Laurindo Lazzaretti, left, Vanessa Xavier da Silva and Antonio Nascimento de Alveida of the Pastoral Land Commission. Photo by Michael Swan

Small farmers caught in battle to save land

  • September 26, 2019

BOA VISTA, Brazil -- Driving up the BR401, it’s hard not to be startled by the sight of a giant soy farm stretching out on both sides of the highway — the empty land is parched and denuded in mid-summer, after the crop is in. 

Brazil is the world’s largest exporter of soy, so the surprise isn’t that there are soy farms. But why here, north of the Rio Branco, in the driest part of the Amazon basin?

Vanessa Xavier da Silva, the Roraima regional co-ordinator for the Pastoral Land Commission of Brazil’s conference of Catholic bishops, smiles as she explains how grilagem de terras (land grabbing) works in Brazil.

“First you make a document, a false document,” she said. “Then you put it in a box with crickets. In a little while, the document looks old.”

The old-looking document is used at the bank to take out loans — financing for outbuildings, fertilizer, seed and pesticides. Once crops are established, title to the land is simply assumed. The distant federal government in the capital of Brasilia never wonders how that farm got there on government land.

Meanwhile, the small farmers the Pastoral Land Commission (CPT or Comissão Pastoral da Terra) represents still have no title on the land they farm, despite the “social function of property” clause written into Brazil’s constitution. 

That clause is supposed to guarantee that poor, small farmers who raise crops on unused land can own the land they farm. But the Civil Code allows the formal titleholder to request eviction of squatters. Police and local governments treat these small farmers as “invaders.” Poor, often illiterate farmers have a hard time claiming their constitutional right to farm empty, unused land.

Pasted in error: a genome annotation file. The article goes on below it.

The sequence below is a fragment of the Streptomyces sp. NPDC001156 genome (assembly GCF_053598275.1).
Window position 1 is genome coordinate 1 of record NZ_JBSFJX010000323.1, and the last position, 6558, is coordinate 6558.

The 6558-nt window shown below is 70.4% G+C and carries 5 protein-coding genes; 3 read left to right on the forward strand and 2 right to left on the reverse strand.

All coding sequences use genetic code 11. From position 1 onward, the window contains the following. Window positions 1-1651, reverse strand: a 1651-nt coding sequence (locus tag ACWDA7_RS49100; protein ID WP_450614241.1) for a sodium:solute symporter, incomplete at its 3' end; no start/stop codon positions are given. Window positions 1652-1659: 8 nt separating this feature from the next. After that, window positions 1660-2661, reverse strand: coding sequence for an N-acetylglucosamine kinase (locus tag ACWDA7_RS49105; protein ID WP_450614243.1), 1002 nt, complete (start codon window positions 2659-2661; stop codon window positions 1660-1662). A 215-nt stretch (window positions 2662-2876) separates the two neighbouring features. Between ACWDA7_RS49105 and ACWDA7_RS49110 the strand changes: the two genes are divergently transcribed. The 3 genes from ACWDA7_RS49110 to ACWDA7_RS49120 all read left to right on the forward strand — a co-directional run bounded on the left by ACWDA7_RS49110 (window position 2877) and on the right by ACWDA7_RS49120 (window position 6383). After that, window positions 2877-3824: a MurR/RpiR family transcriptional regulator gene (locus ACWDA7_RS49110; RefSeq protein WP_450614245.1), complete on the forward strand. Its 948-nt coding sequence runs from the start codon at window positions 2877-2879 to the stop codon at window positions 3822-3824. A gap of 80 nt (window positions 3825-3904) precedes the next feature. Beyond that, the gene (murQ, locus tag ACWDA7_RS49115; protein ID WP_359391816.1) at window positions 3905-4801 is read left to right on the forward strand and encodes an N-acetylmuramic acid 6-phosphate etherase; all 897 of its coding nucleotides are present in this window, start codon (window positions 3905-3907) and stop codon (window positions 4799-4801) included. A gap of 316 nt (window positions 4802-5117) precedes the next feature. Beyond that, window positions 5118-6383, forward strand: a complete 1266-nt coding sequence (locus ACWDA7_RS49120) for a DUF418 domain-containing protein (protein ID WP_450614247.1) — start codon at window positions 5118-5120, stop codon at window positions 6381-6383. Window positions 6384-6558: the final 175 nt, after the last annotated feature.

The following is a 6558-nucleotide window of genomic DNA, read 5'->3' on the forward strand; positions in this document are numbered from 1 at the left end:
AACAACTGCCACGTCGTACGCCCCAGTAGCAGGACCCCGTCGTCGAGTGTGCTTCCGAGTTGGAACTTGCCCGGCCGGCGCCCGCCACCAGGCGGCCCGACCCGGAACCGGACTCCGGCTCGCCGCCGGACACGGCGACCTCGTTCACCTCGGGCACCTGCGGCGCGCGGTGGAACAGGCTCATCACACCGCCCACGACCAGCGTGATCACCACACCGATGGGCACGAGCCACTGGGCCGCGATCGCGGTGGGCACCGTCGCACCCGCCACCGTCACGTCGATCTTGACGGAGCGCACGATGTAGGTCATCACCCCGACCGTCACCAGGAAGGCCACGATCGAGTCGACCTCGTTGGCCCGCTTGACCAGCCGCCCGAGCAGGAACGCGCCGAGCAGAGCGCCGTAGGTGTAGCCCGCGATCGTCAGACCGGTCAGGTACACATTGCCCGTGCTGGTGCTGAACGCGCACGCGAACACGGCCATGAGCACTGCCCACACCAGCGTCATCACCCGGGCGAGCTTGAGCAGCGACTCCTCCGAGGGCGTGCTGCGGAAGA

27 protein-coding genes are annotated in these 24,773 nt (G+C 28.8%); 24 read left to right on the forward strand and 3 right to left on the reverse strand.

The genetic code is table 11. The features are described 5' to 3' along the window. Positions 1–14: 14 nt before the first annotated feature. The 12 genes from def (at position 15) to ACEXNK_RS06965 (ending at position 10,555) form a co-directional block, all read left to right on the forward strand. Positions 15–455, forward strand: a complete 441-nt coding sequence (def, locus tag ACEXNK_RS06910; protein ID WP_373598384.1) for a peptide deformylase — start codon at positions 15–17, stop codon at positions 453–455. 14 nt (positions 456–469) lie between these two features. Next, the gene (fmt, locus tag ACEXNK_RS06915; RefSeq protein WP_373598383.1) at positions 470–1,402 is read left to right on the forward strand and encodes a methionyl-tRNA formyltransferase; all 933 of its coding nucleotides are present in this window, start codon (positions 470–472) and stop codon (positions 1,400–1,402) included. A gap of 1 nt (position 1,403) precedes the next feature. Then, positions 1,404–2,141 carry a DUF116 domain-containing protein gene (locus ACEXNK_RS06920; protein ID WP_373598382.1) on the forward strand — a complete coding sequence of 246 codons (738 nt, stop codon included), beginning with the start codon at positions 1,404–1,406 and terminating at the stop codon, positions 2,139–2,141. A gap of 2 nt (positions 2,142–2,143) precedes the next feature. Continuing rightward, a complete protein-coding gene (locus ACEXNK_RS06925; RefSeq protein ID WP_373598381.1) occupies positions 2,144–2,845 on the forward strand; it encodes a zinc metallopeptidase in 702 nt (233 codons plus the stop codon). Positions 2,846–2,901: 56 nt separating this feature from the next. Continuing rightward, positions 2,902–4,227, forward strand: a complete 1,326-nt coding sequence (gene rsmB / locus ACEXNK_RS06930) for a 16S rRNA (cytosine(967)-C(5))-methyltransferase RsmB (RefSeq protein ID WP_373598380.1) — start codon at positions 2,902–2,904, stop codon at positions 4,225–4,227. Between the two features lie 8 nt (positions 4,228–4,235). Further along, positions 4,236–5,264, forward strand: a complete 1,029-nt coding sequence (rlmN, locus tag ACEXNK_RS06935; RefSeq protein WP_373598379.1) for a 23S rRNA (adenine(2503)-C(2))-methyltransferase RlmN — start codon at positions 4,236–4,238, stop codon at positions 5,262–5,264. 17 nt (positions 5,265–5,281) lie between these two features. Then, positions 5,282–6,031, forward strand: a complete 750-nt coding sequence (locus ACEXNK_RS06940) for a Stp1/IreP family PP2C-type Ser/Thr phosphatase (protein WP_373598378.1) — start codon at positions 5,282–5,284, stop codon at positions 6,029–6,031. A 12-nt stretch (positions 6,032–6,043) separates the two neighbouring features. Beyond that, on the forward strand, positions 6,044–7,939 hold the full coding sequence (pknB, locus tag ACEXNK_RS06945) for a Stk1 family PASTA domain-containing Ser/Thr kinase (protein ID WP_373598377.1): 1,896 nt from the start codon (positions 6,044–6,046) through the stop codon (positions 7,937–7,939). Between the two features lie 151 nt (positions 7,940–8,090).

Since at least 1984, Canada’s Catholic development agency has joined with the CPT in the fight for land rights for small farmers. “Not one peasant without land” (nem um campones sem terra) has been the words on CPT banners.

“Land reform is a long and tricky and dangerous process in a country like Brazil, with a tradition of great social inequalities and great rural violence against the poor,” explained Development and Peace program officer for Brazil Anne-Catherine Kennedy. “It is said that if all the land deeds were compiled, they would cover an area five times the size or territory of Brazil. The level of corruption required for this to be the case is staggering.”

“We’re threatened by the large land owners,” said Antonio Nascimento de Alveida, a 53-year-old peasant farmer with no title to the small farm he has carved out of scrub land eight kilometres from any roads or any permanent source of water. “What rules here in this state (Brazil’s northernmost state of Roraima) is capital.”

The CPT has taught Alveida what the law actually says about his right to farm unused land and how to assert his rights when threatened with eviction. Alveida has been farming since the age of 13. He’s been a member of CPT since 2000. He grows rice, manioc, fruit trees and beans, and raises chickens and pigs. He’s seen other farmers give up and move to the city. It never works out, he said.

“In this technological world it’s very difficult to live as an artisanal farmer. It is to trust in God,” he said. “But otherwise, you come into the city and live even worse. … How can a small farmer live in the city? He can’t plant. He has no skills. He even has to buy water.”

Keeping farmers on the land is part of a Laudato Si’ vision — the Church’s contribution to caring for our common home, said CPT regional co-ordinator Laurindo Lazzaretti.

“The Pope is affirming our work,” he said. “The powers of this world, the powers that be, of course they are greater than us. The CPT is a discomfort to the powers that be.”

It’s also part of the Church’s defence of life, said da Silva.

“By supporting small farmers, it’s so they can have life — collective life,” she said. “We haven’t stopped living the Gospel.”

“Land reform is a question of social justice,” said Kennedy of Development and Peace’s commitment to supporting the CPT. “Peasants have a right to land, period.”

“Some people ask me, ‘What is your salary?’ ” said Alveida. “It’s life.”

Alveida sees nothing wrong with growing soy and nothing wrong with exporting products around the world. But the agribusiness model that turns endless fields into monocultures that need tons of chemical fertilizers and pesticides to survive is an abuse of the land, he said.

“Sure, it’s beneficial that there are exports. But who produces the food Brazilians eat? The soy producers just export,” he said.

With the backing of the bishops, the CPT wants to raise up some of the most ignored and abused people in Brazilian society.

“The CPT doesn’t speak in the name of the farmers,” said Lazzaretti. “It works so the farmers can speak for themselves, so they can find their own voice and struggle for themselves.”

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